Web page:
With just a few essentials packed into a rucksack, take to your bike – a fun, active and addictive way to travel – and follow the West Highland Way from the Bridge of Orchy to the spires of Glen Coe. Starting with two moderate ascents, the moorland route ends with dramatic mountain scenery. It just isn’t the same on foot.
Stands of pine
Start from the car park west of the Bridge of Orchy Hotel. Pedal through pine forest along a track to the salmon-rich waters of Loch Tulla, before reaching the Inveroran Hotel. “Only four eggs in the house,” wrote Dorothy Wordsworth following a breakfast at the inn, “which they had boiled as hard as stone.” But that was in 1803.
Moor to mountain
The West Highland Way – a 96-mile footpath – joins the road at this point. Be especially courteous to hikers who have got here the hard way. Cross Victoria Bridge and follow the thistle-marked trail along an old drove route. The trail becomes cobbled, and you’ll feel every bump just as travellers did a century ago.
The way soon crosses Rannoch Moor, one of Britain’s largest and wildest landscapes. It’s a good idea to check the weather forecast beforehand – the ground ices easily and can become a slip hazard. Climb for a little under four miles – the hardest section of the route – enjoying increasingly expansive views of Clach Leathad, Loch Tulla, and the grooved flanks of Beinn Achaladair.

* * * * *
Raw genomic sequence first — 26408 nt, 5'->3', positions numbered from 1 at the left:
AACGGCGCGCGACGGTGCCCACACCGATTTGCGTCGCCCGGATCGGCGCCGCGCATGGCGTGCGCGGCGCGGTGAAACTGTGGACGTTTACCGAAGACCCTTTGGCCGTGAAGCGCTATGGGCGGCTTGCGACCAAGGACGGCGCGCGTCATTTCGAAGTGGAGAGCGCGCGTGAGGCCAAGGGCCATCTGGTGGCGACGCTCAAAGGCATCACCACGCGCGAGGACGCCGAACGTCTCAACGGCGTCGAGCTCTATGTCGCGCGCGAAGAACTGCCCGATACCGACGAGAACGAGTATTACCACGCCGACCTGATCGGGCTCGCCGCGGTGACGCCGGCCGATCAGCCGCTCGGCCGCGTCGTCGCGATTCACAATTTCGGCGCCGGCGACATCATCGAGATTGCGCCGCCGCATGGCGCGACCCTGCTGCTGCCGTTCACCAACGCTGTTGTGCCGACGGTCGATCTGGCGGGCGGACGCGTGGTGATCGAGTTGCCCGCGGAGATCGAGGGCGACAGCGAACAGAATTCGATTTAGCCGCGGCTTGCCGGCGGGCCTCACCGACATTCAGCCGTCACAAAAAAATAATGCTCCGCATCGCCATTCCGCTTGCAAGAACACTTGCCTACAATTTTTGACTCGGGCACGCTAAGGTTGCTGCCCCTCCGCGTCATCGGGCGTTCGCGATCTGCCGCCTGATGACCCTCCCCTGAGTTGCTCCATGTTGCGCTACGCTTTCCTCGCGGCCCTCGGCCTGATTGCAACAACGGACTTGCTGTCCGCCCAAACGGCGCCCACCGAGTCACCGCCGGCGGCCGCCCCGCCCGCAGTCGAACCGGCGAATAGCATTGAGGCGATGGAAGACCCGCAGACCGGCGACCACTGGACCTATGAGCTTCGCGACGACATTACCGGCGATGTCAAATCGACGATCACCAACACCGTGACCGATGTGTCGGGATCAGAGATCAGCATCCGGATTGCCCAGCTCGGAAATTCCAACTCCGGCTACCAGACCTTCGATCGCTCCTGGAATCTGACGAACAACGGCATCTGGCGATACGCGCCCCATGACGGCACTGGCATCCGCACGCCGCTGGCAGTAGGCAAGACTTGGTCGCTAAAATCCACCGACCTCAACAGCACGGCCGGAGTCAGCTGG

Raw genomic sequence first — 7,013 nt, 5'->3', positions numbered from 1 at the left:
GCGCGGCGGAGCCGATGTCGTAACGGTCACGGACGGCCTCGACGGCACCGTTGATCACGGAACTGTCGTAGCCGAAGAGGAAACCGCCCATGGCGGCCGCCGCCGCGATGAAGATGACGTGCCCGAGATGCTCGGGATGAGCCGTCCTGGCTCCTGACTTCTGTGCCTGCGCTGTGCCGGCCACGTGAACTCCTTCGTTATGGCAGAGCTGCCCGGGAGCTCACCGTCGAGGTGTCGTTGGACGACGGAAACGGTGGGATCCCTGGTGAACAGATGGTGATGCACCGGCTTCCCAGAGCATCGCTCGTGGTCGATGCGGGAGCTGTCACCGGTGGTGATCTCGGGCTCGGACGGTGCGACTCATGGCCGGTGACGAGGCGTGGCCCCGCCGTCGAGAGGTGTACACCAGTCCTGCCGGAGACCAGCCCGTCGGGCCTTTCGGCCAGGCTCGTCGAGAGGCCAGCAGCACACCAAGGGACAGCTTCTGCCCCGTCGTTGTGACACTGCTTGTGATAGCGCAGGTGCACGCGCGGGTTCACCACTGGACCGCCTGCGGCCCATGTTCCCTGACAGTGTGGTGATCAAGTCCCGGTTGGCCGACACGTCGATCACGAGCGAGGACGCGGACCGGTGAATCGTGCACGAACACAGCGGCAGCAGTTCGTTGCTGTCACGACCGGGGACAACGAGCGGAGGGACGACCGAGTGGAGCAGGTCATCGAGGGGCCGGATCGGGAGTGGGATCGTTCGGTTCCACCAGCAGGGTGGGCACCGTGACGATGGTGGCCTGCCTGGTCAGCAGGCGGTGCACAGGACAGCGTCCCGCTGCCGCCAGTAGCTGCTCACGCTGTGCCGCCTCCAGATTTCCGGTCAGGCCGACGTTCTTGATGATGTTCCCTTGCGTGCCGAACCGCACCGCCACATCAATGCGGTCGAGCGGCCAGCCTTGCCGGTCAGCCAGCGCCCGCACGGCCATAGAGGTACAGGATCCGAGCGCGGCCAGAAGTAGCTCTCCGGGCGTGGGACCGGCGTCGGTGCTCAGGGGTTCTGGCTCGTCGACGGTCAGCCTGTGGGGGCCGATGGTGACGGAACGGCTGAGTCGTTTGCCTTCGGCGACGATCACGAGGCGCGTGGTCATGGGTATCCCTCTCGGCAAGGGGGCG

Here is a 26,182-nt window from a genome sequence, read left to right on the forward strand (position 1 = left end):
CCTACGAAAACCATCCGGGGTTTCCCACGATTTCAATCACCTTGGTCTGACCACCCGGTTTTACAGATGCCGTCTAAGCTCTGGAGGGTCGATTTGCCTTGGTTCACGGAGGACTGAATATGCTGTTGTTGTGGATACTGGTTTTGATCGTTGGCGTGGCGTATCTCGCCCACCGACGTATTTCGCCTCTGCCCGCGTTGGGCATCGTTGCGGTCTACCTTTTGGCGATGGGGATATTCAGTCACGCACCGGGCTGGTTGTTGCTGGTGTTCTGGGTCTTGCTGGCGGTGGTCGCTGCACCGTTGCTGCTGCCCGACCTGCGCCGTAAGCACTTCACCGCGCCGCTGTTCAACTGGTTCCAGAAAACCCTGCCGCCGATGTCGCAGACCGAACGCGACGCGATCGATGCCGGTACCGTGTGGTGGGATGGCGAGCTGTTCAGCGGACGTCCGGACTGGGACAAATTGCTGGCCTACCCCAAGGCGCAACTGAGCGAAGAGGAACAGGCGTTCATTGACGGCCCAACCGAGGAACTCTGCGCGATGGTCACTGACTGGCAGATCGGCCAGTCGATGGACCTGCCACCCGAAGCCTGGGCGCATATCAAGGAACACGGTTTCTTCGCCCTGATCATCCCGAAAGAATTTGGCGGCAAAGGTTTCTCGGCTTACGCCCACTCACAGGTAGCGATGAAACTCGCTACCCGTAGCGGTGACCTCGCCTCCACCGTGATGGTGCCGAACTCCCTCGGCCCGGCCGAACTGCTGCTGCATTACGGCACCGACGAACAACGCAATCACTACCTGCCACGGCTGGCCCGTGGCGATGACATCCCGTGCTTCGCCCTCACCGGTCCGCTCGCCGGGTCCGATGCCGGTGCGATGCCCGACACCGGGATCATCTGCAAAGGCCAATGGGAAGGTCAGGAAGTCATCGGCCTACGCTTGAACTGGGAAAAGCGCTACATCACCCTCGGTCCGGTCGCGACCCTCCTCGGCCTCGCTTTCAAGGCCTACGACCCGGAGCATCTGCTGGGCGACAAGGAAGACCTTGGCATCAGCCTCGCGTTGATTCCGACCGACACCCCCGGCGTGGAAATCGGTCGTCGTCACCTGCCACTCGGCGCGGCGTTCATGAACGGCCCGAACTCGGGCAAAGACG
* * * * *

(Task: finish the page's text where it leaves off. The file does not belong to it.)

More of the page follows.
In the right light, the Black Mount hills to the west can appear pink, far more colourful than their name implies. A fast, stony track provides a little respite as you descend to Bá Bridge, where a tumbling river, cloaked with rowan trees, makes for a fine lunch spot. Refreshed, begin the second, easier ascent as it undulates for two miles to a flat crest.
At the top of the climb, a short track leads left to an unmarked memorial. The cairn was constructed in memory of Peter Fleming, travel writer and brother to Ian Fleming, author of the James Bond series. He owned the adjacent Black Rock Estate but suffered a fatal heart attack while out shooting in the early 1970s.
Descend to the glen
After progressing through the primeval-looking landscape of Rannoch Moor, look out for the pointed summit of Buchaille Etive Mór – this commanding mountain marks the entrance to Glen Coe, a glaciated valley of precipitous walls. Drop sharply to Blackrock Cottage before crossing the A82.
Continue to the cosy Kings House Hotel, an opportunity for a drink as you consider returning by bike or by car.